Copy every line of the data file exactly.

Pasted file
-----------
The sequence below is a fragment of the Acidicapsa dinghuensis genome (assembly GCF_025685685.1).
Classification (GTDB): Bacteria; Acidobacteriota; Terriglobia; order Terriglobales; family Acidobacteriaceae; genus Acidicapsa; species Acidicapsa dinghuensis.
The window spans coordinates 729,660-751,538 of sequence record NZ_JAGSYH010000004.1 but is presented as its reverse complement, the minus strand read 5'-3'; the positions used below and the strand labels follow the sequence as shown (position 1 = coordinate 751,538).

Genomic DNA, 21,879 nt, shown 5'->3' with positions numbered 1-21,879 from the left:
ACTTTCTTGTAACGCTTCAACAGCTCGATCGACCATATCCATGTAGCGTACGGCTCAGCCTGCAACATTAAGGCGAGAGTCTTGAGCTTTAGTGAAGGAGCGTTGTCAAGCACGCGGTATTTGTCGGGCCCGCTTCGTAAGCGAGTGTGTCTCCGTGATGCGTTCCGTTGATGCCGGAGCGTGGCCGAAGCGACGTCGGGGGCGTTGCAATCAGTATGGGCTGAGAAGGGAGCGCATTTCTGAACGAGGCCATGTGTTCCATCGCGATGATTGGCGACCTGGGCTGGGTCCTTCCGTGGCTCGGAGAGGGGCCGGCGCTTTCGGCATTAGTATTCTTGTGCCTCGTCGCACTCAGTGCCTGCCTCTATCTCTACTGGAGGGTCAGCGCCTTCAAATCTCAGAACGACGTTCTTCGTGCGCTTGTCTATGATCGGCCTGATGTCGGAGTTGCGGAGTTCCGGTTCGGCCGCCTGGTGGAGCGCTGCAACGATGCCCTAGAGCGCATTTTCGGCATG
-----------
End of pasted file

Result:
The sequence below is a fragment of the Acidicapsa dinghuensis genome (assembly GCF_025685685.1).
Classification (GTDB): Bacteria; Acidobacteriota; Terriglobia; order Terriglobales; family Acidobacteriaceae; genus Acidicapsa; species Acidicapsa dinghuensis.
The window spans coordinates 729,660-751,538 of sequence record NZ_JAGSYH010000004.1 but is presented as its reverse complement, the minus strand read 5'-3'; the positions used below and the strand labels follow the sequence as shown (position 1 = coordinate 751,538).

Genomic DNA, 21,879 nt, shown 5'->3' with positions numbered 1-21,879 from the left:
ACTTTCTTGTAACGCTTCAACAGCTCGATCGACCATATCCATGTAGCGTACGGCTCAGCCTGCAACATTAAGGCGAGAGTCTTGAGCTTTAGTGAAGGAGCGTTGTCAAGCACGCGGTATTTGTCGGGCCCGCTTCGTAAGCGAGTGTGTCTCCGTGATGCGTTCCGTTGATGCCGGAGCGTGGCCGAAGCGACGTCGGGGGCGTTGCAATCAGTATGGGCTGAGAAGGGAGCGCATTTCTGAACGAGGCCATGTGTTCCATCGCGATGATTGGCGACCTGGGCTGGGTCCTTCCGTGGCTCGGAGAGGGGCCGGCGCTTTCGGCATTAGTATTCTTGTGCCTCGTCGCACTCAGTGCCTGCCTCTATCTCTACTGGAGGGTCAGCGCCTTCAAATCTCAGAACGACGTTCTTCGTGCGCTTGTCTATGATCGGCCTGATGTCGGAGTTGCGGAGTTCCGGTTCGGCCGCCTGGTGGAGCGCTGCAACGATGCCCTAGAGCGCATTTTCGGCATG